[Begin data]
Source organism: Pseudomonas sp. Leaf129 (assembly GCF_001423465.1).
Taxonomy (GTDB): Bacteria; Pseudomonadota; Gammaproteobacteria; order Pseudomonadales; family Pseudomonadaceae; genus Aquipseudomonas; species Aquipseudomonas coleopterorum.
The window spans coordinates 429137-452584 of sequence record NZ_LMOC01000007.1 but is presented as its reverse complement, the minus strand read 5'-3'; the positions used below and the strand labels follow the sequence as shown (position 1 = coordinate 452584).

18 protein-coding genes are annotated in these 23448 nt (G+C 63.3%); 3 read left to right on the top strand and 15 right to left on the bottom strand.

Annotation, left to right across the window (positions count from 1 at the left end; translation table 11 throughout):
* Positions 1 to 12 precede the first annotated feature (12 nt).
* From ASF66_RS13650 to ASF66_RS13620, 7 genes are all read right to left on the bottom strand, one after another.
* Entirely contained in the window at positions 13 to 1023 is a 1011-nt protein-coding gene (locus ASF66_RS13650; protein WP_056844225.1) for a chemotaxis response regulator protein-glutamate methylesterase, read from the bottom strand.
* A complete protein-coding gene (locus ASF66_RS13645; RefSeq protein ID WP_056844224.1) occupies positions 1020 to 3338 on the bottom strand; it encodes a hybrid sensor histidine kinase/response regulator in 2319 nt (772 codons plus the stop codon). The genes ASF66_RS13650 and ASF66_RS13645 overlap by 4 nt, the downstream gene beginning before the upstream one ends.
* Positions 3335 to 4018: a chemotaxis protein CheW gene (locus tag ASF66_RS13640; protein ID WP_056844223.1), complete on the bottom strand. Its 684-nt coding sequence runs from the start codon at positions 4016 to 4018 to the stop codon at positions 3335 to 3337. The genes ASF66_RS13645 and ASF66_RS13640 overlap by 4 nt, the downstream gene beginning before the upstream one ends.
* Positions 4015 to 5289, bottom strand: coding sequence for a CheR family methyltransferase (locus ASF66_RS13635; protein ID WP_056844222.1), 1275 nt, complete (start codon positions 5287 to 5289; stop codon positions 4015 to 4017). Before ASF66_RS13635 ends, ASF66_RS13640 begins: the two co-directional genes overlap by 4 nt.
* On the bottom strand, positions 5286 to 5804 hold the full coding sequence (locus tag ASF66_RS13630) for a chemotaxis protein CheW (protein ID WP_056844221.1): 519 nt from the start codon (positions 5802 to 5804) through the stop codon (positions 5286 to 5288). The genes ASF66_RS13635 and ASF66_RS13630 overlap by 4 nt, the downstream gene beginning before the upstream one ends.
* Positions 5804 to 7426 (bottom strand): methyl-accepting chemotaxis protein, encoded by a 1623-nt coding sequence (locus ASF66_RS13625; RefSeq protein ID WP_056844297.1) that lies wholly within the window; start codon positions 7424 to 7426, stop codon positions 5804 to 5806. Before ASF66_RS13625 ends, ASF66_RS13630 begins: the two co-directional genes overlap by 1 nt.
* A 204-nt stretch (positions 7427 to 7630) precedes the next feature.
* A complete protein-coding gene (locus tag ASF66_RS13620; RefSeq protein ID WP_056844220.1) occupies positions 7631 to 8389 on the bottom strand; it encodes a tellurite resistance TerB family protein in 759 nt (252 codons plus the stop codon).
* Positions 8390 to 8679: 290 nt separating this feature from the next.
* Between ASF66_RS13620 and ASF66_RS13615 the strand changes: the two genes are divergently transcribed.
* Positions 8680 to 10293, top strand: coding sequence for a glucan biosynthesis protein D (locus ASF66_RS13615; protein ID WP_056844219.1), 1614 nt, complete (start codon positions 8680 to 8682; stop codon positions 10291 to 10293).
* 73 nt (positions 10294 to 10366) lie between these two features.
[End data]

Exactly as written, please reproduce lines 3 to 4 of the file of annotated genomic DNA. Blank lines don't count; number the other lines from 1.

The window spans coordinates 429137-452584 of sequence record NZ_LMOC01000007.1 but is presented as its reverse complement, the minus strand read 5'-3'; the positions used below and the strand labels follow the sequence as shown (position 1 = coordinate 452584).

18 protein-coding genes are annotated in these 23448 nt (G+C 63.3%); 3 read left to right on the top strand and 15 right to left on the bottom strand.